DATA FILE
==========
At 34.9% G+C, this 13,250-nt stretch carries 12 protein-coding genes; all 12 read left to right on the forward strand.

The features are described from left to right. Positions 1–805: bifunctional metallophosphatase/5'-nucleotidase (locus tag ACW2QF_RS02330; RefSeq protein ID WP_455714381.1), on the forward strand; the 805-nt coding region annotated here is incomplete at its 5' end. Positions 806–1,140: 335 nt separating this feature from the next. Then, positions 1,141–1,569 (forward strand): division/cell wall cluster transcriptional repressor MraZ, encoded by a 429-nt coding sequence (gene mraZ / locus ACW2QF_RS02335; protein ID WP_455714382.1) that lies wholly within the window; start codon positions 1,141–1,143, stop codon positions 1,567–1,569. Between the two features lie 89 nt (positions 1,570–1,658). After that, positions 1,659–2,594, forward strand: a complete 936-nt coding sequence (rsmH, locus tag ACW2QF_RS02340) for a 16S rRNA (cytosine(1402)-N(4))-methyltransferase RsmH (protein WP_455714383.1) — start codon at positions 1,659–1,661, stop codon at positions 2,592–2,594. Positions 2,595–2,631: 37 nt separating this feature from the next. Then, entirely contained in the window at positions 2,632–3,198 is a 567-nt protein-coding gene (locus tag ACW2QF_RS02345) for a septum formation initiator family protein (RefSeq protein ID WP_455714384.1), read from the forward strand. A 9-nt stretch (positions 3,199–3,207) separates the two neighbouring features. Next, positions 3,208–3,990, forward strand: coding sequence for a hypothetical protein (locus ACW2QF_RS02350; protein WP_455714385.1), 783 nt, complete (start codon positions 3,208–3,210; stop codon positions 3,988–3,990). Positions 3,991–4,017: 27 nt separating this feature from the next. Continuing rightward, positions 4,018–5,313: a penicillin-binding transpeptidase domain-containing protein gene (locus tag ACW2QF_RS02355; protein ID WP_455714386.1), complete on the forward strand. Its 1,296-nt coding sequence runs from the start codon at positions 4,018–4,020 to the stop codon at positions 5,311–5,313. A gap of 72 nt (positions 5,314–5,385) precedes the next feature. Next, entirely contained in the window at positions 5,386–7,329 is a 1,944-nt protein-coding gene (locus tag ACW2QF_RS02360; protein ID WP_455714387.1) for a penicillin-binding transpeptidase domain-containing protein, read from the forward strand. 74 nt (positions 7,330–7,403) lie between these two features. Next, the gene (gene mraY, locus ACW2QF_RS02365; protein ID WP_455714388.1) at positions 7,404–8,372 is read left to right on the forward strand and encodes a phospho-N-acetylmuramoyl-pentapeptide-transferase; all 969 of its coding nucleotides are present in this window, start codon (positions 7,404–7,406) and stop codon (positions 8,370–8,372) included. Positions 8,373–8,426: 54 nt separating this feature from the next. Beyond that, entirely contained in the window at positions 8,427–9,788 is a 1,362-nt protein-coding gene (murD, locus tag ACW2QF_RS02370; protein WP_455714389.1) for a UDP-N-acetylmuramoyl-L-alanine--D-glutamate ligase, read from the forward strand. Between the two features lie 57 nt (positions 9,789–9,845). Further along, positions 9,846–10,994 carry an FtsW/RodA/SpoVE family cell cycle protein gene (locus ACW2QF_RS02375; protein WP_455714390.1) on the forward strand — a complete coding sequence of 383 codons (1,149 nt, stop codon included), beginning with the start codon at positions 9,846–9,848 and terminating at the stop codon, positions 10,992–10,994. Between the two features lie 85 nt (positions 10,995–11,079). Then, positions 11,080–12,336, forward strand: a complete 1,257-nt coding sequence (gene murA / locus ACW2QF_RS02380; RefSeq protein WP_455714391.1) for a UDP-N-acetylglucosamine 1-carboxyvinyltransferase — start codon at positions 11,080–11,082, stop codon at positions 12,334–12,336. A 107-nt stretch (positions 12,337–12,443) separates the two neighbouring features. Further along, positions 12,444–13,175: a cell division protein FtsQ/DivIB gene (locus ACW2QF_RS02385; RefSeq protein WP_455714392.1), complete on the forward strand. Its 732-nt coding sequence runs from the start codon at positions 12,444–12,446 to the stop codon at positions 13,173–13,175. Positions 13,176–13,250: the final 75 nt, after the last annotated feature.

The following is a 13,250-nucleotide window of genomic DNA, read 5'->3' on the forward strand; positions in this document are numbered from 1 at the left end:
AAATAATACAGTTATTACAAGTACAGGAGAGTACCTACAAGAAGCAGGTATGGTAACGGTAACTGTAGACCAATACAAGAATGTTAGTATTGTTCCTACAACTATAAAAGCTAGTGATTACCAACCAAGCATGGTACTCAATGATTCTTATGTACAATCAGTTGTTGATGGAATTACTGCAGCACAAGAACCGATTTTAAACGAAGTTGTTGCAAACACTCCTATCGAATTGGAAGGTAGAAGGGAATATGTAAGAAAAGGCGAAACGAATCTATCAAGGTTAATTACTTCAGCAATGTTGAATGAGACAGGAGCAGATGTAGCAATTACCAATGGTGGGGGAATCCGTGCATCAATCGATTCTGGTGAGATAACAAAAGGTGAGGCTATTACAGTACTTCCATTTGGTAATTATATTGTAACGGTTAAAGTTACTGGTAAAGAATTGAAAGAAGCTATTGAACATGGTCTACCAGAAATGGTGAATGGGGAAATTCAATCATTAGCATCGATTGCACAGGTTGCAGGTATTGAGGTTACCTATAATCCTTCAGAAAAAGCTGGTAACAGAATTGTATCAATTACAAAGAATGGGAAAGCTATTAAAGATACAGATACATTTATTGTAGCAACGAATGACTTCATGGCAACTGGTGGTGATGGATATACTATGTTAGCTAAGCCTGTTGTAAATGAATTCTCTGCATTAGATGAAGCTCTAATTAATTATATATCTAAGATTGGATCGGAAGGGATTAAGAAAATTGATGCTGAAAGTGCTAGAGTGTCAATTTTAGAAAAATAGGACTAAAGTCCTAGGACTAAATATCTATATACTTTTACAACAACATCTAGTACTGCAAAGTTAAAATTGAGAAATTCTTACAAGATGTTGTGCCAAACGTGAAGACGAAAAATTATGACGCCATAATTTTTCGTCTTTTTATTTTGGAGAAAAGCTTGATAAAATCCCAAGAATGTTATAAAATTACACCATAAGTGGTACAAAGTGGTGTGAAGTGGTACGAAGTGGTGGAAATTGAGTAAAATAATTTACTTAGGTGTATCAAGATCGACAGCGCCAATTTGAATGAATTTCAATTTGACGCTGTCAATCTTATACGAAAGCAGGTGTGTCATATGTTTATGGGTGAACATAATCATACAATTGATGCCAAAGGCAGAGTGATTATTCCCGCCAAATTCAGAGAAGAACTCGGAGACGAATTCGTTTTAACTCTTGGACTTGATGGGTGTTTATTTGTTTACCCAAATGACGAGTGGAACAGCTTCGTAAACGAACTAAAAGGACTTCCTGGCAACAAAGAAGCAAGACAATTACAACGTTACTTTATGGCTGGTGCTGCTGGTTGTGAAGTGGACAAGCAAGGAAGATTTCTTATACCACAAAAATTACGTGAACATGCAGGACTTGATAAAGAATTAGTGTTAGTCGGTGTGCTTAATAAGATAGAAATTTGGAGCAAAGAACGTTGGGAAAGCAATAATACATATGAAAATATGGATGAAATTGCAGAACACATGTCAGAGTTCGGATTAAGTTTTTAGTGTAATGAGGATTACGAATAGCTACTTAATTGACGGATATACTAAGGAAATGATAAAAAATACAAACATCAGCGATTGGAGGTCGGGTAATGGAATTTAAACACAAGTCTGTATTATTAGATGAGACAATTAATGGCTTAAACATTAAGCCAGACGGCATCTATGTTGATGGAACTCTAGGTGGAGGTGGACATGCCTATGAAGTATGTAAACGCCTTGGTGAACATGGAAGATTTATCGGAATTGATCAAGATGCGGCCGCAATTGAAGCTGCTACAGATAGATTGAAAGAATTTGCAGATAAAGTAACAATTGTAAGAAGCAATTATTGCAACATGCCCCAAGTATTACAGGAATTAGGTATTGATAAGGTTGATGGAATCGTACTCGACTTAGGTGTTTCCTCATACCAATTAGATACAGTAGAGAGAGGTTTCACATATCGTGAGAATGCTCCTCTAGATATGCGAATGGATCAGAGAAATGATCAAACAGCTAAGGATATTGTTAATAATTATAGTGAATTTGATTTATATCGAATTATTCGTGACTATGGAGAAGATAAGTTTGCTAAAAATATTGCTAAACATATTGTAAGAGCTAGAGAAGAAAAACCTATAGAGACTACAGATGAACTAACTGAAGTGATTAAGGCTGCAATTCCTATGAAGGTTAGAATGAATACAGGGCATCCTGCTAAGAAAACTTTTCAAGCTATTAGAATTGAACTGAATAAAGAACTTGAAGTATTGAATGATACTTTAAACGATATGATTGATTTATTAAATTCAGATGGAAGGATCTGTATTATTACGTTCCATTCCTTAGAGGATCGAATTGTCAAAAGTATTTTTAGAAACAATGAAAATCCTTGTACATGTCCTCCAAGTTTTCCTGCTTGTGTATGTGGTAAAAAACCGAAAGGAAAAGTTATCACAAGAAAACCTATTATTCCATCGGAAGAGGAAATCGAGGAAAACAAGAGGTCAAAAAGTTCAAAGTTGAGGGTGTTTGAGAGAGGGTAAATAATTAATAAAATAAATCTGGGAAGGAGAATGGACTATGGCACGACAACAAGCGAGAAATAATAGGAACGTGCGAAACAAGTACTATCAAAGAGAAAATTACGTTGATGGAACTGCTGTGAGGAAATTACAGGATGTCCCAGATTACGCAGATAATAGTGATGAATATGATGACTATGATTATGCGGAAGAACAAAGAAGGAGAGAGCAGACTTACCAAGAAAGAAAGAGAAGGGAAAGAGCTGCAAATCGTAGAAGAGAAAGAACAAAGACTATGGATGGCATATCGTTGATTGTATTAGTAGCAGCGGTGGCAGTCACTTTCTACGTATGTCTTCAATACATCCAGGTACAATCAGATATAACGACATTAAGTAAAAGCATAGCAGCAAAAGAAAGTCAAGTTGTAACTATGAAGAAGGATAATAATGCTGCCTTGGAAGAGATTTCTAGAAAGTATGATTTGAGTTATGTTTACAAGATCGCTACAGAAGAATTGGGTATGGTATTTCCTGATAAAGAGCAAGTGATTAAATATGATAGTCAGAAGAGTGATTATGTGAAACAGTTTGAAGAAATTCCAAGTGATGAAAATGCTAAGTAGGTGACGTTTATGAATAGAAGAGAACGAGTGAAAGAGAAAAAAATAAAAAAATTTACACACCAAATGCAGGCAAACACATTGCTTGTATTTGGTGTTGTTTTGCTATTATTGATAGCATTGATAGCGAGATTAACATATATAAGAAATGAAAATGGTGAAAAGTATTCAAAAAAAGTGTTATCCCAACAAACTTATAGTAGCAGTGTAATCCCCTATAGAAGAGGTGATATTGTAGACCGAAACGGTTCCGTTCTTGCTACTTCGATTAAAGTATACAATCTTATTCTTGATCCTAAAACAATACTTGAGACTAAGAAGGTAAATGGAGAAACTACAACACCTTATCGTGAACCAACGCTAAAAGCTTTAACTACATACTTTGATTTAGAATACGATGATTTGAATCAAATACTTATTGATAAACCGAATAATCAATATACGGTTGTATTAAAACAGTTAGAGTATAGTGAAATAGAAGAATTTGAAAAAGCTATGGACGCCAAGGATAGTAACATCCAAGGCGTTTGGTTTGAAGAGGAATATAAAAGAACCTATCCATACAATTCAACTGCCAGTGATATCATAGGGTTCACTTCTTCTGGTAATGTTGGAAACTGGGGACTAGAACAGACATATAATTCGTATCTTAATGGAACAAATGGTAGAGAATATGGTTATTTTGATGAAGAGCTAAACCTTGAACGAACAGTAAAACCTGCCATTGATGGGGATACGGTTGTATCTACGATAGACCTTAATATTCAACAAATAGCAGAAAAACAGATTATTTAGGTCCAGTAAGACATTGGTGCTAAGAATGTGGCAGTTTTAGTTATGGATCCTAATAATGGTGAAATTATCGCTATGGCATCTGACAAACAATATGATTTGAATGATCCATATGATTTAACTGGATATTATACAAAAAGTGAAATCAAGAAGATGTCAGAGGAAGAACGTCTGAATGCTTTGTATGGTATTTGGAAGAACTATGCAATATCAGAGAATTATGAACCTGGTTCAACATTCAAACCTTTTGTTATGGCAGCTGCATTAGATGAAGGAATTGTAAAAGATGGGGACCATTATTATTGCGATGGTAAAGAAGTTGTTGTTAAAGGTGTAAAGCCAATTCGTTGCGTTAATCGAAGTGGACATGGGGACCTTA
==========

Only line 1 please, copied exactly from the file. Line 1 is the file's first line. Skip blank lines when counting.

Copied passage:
At 34.9% G+C, this 13,250-nt stretch carries 12 protein-coding genes; all 12 read left to right on the forward strand.